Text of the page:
"That's weird," said my husband. "Do you think they mean to do that?'

We looked around and noticed that the rest of the patrons were also amassing their own stashes.

"Well, they can't possibly continue to do this for every course," I said. "Maybe you're meant to just have a couple bottles for the whole duration."

That guess was wrong. Course after course continued to arrive at our table. We had everything from cheese and pate to lard and gnocchi (not together). At some point our friendly sommelier stopped giving his eloquent speeches and just eased the next bottle in front of us along with another glass. We became great friends with the couple seated next to us and I think we were shouting in Italian by the end of everything. It wasn't a tasting; it was a downright sloshing.

Suddenly the room darkened and shouts of "Buon anno!" flooded the restaurant. Bottles of champagne were popped open and we ate lentils for good luck. The manager, who by now was red-faced and extra-jovial, shook hands with each patron and wished them a happy new year. Dessert was still on the way and it was accompanied by port or sherry. I can't remember which because I had ceased imbibing about three glasses before that.

Lentils for luck.
By the time our thousand-course dinner was finished, we realized we'd spent almost five hours at Boccondivino. It was certainly a New Year's dinner to remember. As we left, we marveled at the number of bottles and glasses decorating each table. It was surreal and gluttonous. But I suppose the chances of me ever being in Milan for New Year's again are slim, so I guess it's best to do it right the first time. And if 'right' means devouring endless cheese platters, gulping down sparkling whites and ruby reds, shouting with happy Italians, and breaking a wine glass (oops), then yes-- we achieved something.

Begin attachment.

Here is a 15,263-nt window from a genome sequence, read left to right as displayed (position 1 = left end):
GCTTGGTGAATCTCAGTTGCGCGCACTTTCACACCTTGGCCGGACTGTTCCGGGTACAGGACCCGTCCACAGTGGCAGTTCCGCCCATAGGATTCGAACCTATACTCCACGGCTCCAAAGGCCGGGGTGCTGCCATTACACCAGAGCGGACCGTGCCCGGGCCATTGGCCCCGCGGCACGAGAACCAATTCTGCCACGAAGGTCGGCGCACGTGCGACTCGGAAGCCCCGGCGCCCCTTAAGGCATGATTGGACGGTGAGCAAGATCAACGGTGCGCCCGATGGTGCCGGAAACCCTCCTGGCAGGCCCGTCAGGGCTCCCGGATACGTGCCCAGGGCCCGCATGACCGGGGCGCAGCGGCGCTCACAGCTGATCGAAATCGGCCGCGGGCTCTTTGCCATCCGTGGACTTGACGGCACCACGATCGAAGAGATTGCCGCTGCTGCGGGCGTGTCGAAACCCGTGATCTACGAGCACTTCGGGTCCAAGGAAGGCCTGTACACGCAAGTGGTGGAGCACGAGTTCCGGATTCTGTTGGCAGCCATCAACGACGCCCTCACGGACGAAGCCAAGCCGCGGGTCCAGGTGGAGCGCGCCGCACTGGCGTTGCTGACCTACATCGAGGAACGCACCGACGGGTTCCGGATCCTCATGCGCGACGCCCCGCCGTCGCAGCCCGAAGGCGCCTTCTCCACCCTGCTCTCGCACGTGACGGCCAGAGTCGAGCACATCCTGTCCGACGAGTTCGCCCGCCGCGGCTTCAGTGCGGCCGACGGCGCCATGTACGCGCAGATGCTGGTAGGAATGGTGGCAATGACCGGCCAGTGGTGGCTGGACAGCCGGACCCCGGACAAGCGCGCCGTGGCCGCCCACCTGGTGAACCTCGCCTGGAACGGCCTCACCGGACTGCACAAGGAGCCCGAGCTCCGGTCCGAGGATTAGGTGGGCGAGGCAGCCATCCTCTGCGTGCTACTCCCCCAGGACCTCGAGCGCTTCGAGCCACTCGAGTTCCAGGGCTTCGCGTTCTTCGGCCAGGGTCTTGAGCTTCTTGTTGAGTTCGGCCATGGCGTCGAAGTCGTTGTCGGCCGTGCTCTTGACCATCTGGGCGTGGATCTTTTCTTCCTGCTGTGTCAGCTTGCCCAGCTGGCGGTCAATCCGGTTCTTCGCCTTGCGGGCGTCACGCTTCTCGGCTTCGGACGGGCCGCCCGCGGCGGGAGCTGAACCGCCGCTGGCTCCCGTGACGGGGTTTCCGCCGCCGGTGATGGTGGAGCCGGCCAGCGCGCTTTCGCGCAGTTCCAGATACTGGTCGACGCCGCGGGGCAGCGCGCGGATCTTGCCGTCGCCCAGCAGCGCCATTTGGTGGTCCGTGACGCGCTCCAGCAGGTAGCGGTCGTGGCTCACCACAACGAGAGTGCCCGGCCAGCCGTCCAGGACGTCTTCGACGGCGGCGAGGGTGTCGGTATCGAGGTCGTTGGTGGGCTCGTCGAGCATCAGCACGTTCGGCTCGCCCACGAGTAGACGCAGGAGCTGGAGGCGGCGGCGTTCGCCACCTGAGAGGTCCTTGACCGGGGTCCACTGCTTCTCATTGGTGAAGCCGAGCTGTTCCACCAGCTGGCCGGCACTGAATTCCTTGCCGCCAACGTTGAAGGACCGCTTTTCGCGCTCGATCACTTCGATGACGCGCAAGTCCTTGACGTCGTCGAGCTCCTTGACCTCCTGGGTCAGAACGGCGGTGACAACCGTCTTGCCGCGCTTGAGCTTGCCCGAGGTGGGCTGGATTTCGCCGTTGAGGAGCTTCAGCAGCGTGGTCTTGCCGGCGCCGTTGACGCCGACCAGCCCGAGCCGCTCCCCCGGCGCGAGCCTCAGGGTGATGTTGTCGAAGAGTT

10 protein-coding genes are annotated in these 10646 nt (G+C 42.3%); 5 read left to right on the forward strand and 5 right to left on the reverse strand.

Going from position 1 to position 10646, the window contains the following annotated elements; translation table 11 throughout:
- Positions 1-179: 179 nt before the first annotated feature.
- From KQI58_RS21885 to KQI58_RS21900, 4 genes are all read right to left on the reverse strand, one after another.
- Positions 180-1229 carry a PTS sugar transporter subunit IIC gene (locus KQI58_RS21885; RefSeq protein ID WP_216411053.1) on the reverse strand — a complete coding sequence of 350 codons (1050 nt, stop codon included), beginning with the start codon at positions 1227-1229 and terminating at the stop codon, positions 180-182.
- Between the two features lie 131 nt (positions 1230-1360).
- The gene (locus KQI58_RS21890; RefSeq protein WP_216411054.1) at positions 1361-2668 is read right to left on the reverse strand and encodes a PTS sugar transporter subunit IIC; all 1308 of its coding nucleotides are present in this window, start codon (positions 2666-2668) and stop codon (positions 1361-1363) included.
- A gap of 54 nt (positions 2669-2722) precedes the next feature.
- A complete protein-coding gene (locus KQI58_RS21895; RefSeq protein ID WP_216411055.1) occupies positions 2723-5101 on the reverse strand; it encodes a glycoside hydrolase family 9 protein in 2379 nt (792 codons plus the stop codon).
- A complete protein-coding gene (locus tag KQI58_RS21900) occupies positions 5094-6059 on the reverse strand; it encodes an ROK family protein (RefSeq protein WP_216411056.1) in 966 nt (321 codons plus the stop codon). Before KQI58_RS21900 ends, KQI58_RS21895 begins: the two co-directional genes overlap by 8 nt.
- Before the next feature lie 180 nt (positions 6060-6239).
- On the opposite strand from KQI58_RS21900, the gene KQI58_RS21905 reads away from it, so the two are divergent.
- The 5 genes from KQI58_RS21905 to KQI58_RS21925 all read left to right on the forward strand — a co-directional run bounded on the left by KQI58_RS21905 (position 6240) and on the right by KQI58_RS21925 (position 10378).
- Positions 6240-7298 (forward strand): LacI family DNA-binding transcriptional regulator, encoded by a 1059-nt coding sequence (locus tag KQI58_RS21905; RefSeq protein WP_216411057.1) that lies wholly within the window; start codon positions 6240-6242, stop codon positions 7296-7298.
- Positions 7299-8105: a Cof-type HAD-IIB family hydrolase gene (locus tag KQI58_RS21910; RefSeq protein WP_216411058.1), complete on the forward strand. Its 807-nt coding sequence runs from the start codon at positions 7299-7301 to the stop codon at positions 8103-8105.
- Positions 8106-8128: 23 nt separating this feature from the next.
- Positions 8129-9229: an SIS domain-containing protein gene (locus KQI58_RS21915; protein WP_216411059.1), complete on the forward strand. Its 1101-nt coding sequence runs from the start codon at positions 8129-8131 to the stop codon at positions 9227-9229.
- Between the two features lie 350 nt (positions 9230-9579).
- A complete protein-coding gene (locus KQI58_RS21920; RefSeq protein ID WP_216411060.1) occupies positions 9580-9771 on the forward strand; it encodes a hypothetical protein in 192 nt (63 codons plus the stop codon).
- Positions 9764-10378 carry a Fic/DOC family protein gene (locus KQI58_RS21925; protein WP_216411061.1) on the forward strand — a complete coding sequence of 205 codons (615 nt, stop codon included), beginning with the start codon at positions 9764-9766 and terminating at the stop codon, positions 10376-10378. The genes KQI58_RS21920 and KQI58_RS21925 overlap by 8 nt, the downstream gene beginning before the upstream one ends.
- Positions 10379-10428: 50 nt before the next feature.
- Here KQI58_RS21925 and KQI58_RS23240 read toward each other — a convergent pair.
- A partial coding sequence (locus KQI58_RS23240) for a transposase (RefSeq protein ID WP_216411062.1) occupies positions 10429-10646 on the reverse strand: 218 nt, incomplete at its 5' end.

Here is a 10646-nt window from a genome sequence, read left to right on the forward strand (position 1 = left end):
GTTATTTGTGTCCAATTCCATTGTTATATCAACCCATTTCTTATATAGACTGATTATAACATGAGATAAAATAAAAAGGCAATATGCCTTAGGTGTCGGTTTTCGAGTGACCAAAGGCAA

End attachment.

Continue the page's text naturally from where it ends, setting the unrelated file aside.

I don't remember much about our stroll back to the hotel other than it wasn't as cold as it could have been due to our wine coats, we laughed a lot and took many ridiculous photos, and the people in the room next to us were shouting, "Happy New Year!" at the tops of their lungs for several hours into 2013.

Needless to say, we missed the hotel breakfast the next morning but we did manage to make it back out into Milan for another day of sightseeing. But I think I'll save that story for later. Just the memory of Boccondovino has made me woozy.